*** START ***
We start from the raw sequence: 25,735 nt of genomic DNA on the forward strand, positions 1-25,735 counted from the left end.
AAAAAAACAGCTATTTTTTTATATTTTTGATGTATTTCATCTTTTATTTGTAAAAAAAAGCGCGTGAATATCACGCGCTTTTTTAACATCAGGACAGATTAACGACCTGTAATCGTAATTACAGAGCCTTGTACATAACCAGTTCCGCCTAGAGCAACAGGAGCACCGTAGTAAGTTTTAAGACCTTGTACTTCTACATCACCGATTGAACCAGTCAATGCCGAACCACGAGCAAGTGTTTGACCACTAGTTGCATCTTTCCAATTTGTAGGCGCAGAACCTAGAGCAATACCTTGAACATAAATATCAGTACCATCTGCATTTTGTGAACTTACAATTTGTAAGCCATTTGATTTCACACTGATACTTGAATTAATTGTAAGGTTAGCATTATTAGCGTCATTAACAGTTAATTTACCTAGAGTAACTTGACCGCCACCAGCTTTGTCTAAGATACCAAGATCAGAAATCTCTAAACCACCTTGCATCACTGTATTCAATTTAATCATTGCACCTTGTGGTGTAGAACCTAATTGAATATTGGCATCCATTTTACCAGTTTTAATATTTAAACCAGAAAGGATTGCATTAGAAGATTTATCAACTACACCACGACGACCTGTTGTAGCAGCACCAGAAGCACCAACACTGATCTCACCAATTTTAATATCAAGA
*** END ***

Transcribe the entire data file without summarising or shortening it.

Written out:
We start from the raw sequence: 25,735 nt of genomic DNA on the forward strand, positions 1-25,735 counted from the left end.
AAAAAAACAGCTATTTTTTTATATTTTTGATGTATTTCATCTTTTATTTGTAAAAAAAAGCGCGTGAATATCACGCGCTTTTTTAACATCAGGACAGATTAACGACCTGTAATCGTAATTACAGAGCCTTGTACATAACCAGTTCCGCCTAGAGCAACAGGAGCACCGTAGTAAGTTTTAAGACCTTGTACTTCTACATCACCGATTGAACCAGTCAATGCCGAACCACGAGCAAGTGTTTGACCACTAGTTGCATCTTTCCAATTTGTAGGCGCAGAACCTAGAGCAATACCTTGAACATAAATATCAGTACCATCTGCATTTTGTGAACTTACAATTTGTAAGCCATTTGATTTCACACTGATACTTGAATTAATTGTAAGGTTAGCATTATTAGCGTCATTAACAGTTAATTTACCTAGAGTAACTTGACCGCCACCAGCTTTGTCTAAGATACCAAGATCAGAAATCTCTAAACCACCTTGCATCACTGTATTCAATTTAATCATTGCACCTTGTGGTGTAGAACCTAATTGAATATTGGCATCCATTTTACCAGTTTTAATATTTAAACCAGAAAGGATTGCATTAGAAGATTTATCAACTACACCACGACGACCTGTTGTAGCAGCACCAGAAGCACCAACACTGATCTCACCAATTTTAATATCAAGA